It is apparent through the passage of time, the passing of generations and the often-difficult communication that comes from cultural and ideological differences; our elders and ancestors lived in different, often challenging and sometimes dangerous contexts, separated from our own. They had a different set of goals, a different understanding of their roles and responsibilities vis-à-vis ours today. Our parents, however, had the courage to leave their homeland as they persevered for a better life with an increased sense of socio-economic security. The turmoil of a postcolonial predicament meant the shifting of boundaries and geographies, leading to precarity and displacement. Therefore, the search for a new home as well as a sense of rootedness and safety became pivotal concerns.
Today, many of us enjoy the relative established security and the luxury of freedom in the West. Being challenged by the conflicts of culture has perhaps shaped the character of diasporic life for us. Sometimes having to occupy multiple identities (domestic, professional, social, sexual, etc.,) while maintaining a sense of separation has been a way of seeking refuge in the old ways—in tradition, conservatism, class, caste and economic strata—yet this can also have an overwhelmingly stifling effect. However, through courage, integrity, and perhaps assisted by the assimilation of crossed cultural values, the beginnings of an openness has emerged in our communities.
Most of us inherit photo albums. Photography became a way to align our lives to modernity, progress, migration and economic growth apart from, of course, the documentation of life and cherished moments. For many artists, the family album becomes a form through which to track our pasts and reflect upon the changes in space, place, fashion as well as people getting older, arriving and departing from the world. These images also reflect a sense of who we are in times when some degree of cultural attachment ebbs and flows into hybridized and complex inter-relationships of life in the diaspora. These images become an anchor to our cultural heritage but also as sites of play and subversion. A place where the conflicts of everyday life can be revealed and scrutinized in ingenious ways: collage, paint, text, sequence and editing. By moving the image into contexts and formats it was never made for and by disregarding provenance, we can create and disrupt connections to fact through fiction.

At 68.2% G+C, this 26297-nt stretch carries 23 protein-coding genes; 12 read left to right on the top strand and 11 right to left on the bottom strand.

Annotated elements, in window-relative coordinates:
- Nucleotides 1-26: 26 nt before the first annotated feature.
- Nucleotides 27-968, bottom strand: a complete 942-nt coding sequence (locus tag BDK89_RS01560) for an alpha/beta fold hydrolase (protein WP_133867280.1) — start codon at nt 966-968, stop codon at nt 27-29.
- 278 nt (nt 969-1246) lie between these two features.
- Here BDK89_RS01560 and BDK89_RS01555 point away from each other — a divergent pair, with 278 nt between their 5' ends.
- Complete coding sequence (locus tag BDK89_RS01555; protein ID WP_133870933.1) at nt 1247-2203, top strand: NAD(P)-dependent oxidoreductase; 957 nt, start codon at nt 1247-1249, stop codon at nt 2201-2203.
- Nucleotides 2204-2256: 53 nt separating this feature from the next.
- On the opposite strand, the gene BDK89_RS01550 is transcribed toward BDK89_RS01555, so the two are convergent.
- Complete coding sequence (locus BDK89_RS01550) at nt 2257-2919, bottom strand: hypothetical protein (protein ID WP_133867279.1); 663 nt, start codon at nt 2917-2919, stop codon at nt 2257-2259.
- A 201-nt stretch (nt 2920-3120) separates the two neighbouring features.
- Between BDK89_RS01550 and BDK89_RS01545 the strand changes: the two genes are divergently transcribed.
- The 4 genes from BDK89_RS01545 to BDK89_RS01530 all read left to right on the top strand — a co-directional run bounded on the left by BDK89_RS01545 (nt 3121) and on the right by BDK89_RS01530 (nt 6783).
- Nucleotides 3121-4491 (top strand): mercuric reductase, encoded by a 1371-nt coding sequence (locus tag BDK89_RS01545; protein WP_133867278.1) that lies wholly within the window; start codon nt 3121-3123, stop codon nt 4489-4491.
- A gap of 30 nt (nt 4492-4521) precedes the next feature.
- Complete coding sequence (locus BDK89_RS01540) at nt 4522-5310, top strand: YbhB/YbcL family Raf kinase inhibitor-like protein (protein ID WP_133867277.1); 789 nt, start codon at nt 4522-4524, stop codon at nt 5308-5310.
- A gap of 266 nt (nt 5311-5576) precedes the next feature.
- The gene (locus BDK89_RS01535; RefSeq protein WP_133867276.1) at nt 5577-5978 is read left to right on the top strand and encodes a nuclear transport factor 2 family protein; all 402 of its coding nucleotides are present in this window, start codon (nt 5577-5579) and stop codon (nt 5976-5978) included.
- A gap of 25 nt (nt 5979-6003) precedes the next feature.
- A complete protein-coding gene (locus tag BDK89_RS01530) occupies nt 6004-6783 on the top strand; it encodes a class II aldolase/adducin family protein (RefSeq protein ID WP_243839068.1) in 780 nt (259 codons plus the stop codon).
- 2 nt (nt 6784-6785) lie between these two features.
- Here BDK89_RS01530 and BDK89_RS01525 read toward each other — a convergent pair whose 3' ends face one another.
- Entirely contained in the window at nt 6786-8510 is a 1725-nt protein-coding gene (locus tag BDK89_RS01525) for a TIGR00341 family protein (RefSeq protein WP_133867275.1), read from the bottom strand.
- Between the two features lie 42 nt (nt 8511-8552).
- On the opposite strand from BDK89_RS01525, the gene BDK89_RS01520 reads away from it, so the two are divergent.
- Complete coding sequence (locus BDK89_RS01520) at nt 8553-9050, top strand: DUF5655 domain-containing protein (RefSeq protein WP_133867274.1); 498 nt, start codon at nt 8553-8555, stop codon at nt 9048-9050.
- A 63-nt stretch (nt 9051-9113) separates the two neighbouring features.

Old narratives can be overhauled and new stories written. This is perhaps how the photographic archive can help reassess the past in relation to today’s ideological imperatives. If the story and the language of the past remains in place, then so does the (mis)allocation of power, as what we know of the past remains unchallenged and accepted as truth. Today, history is being especially instrumentalized by political, nationalistic, extreme and right-wing ideologies for the provision of reference points to an imagined monocultural past. Yet the past was by no means linear. It has always been replete with abuse, repression, violence and worst of all, a tendency to hide behind its positivism and progress.
To Identity Politics or Not
There is a growing aversion to the term “identity politics” in the age of populism. This aversion stems—on the populist’s side—from a fundamental disdain for the Left’s focus on the marginalized and its call for equity, its own flippant call for “All Lives Matter” and a hyper-sensitivity to being called out on political correctness. From the Left, it may not quite be an aversion but an effort towards caution with regard to how, why and when identity politics is used, or instrumentalized.